Charlie Chaplin and Virginia Cherrill  in "CityLights" (1931).

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City Lights

City Lights is a 1931 film written by, directed by and starring Charlie Chaplin. Chaplin composed the musical score which comprised the majority of the sound on the film since there is no dialogue in the picture. more...

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The Circus, released in 1928, was Chaplin's last film to debut before motion pictures with sound (known as "talkies" at the time) took over. Since The Circus, sound pictures quickly took over as the industry standard. It was not uncommon for silent actors to oppose the arrival of talking pictures. Had Chaplin been anybody else, he probably would have never been able to shoot City Lights as a silent film, but because of his power in Hollywood, and because he had almost complete control over his work, he was able to make this film silent (except for a few sparse sound effects, music, and some unintelligble sounds that mock speech).

Charlie Chaplin was a known perfectionist; he was famous for doing many more takes than other directors at the time. At one point he actually fired Virginia Cherrill and began re-filming with Georgia Hale, Chaplin's co-star in The Gold Rush. This proved too expensive, even for his budget, and so he later re-hired Cherrill and was able to finish City Lights.


The plot concerns Chaplin's Tramp, broke and homeless, falling in love with a poor blind girl (Virginia Cherrill) who mistakes him as a millionaire. Since he wants to help her and doesn't want to disappoint her by his wealth, he keeps up the charade. He befriends a drunk millionaire, works small jobs like street sweeping, and enters a boxing contest, all to help her.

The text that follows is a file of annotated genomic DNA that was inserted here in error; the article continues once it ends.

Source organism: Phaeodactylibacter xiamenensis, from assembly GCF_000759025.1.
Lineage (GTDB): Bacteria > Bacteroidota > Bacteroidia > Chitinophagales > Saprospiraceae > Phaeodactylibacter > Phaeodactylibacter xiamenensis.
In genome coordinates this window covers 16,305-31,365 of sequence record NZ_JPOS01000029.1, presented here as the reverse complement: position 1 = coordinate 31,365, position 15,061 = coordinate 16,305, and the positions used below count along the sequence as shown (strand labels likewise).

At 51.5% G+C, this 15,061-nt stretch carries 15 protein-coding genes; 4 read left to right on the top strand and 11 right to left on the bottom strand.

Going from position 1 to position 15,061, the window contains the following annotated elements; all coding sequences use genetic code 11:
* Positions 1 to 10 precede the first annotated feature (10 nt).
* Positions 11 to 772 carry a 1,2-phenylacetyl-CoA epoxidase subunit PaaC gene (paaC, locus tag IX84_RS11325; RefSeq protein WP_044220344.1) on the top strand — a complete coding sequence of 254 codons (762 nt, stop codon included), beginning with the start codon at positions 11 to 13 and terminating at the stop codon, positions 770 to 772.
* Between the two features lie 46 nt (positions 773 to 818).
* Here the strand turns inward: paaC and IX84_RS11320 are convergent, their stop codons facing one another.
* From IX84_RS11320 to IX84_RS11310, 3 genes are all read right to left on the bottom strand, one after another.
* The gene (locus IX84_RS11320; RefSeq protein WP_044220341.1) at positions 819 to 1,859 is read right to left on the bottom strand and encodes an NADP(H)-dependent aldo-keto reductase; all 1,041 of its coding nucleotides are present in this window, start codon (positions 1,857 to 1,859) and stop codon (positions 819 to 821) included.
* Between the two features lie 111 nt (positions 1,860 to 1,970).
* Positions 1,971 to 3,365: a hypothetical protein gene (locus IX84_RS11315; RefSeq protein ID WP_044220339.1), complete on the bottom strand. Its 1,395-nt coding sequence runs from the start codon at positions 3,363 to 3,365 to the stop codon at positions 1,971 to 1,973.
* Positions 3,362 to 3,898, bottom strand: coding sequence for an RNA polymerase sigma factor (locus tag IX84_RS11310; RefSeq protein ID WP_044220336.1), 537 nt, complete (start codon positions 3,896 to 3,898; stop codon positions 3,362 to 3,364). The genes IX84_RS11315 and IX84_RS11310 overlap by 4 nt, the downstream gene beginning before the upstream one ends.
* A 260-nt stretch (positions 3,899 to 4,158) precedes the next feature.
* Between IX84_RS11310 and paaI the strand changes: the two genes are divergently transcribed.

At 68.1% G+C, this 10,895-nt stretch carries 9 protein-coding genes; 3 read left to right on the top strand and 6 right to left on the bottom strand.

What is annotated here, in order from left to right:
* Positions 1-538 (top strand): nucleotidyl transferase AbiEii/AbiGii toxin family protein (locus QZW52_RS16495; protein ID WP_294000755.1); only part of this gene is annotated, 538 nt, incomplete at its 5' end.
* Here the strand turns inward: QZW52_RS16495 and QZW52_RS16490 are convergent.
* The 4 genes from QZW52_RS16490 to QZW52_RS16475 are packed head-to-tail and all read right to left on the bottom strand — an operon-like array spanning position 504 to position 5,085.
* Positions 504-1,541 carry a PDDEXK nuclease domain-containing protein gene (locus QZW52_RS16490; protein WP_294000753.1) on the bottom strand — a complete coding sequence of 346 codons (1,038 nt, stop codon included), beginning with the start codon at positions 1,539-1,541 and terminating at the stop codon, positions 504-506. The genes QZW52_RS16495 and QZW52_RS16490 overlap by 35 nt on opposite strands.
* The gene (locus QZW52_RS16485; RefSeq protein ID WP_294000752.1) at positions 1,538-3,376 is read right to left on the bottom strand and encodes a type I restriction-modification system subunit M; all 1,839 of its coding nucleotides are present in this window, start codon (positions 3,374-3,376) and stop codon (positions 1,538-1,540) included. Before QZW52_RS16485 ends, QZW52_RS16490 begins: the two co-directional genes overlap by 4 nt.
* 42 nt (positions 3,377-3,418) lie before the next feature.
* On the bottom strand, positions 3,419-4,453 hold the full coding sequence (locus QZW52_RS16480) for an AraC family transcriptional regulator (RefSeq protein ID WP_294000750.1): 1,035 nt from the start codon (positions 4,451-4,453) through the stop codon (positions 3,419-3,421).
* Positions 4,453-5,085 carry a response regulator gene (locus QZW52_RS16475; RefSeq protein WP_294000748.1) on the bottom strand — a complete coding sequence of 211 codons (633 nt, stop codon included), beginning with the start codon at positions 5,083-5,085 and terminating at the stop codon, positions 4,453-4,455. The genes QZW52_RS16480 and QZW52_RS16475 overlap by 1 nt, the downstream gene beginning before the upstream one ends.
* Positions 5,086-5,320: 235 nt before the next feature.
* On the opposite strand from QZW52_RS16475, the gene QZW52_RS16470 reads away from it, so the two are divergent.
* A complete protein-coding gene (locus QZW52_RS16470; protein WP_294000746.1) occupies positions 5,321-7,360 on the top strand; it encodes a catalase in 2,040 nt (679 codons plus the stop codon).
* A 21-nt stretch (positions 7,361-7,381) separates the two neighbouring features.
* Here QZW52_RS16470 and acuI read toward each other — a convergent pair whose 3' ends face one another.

The ending, widely acclaimed as one of the cinema's most touching, brings the flower girl, her sight restored, to the sad reality of her kind benefactor. "You?" she says, her romantic dreams crumbling before her in the nervous tramp's appearance, his face a map of shame, pride and devotion.

This ending has been mimicked in Manhattan, Magnolia, and La Dolce Vita.


Several well-known directors have praised City Lights. Orson Welles has been quoted as saying that this is his favorite movie of all time. In 1963, the American magazine Cinema asked Stanley Kubrick what he felt were the top-ten films; he listed City Lights at number 5. In 1972, renowned Russian director Andrei Tarkovsky was asked to list his 10 favorite films and placed "City Lights" at number 5 whilst expressing his admiration for the director, "Chaplin is the only person to have gone down into cinematic history without any shadow of a doubt. The films he left behind can never grow old." In the 2003 documentary Chaplin: The Life and Art of Charles Chaplin, Woody Allen said it was Chaplin's best picture.

The film has been selected for preservation in the United States National Film Registry.


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